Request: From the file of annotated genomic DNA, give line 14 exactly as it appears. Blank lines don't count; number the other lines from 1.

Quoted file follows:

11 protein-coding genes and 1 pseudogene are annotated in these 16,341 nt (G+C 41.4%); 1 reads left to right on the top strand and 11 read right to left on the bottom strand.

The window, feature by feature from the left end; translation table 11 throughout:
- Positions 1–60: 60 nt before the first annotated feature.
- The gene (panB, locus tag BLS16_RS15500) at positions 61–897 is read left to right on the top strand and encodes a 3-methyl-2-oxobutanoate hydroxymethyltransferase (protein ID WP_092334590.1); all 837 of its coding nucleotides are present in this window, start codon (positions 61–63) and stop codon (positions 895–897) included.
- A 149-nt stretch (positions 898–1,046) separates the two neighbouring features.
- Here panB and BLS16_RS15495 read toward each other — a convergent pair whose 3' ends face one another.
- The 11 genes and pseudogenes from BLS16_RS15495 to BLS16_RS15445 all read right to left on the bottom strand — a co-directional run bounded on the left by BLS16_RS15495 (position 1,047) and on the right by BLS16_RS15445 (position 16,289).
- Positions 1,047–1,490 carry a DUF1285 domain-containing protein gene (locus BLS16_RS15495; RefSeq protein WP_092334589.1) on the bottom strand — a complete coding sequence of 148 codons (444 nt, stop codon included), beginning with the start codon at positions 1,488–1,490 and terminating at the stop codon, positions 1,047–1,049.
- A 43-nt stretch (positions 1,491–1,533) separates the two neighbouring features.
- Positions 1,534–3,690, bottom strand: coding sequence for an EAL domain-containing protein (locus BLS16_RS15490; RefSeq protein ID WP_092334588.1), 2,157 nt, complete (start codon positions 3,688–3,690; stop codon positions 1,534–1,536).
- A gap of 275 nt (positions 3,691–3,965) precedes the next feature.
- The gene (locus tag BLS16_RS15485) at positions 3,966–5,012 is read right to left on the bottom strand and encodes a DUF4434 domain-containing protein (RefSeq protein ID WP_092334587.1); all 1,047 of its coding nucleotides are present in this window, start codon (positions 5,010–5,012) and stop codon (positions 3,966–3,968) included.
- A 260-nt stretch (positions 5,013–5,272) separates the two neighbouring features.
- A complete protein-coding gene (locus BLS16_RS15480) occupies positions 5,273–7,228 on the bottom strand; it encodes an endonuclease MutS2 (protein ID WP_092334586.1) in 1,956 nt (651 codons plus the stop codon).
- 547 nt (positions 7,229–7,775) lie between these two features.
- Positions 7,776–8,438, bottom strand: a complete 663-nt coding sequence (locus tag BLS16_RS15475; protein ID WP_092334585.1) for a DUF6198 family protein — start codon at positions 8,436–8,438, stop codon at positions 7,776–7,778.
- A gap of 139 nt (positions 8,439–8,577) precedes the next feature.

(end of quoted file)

- A complete protein-coding gene (locus BLS16_RS15480) occupies positions 5,273–7,228 on the bottom strand; it encodes an endonuclease MutS2 (protein ID WP_092334586.1) in 1,956 nt (651 codons plus the stop codon).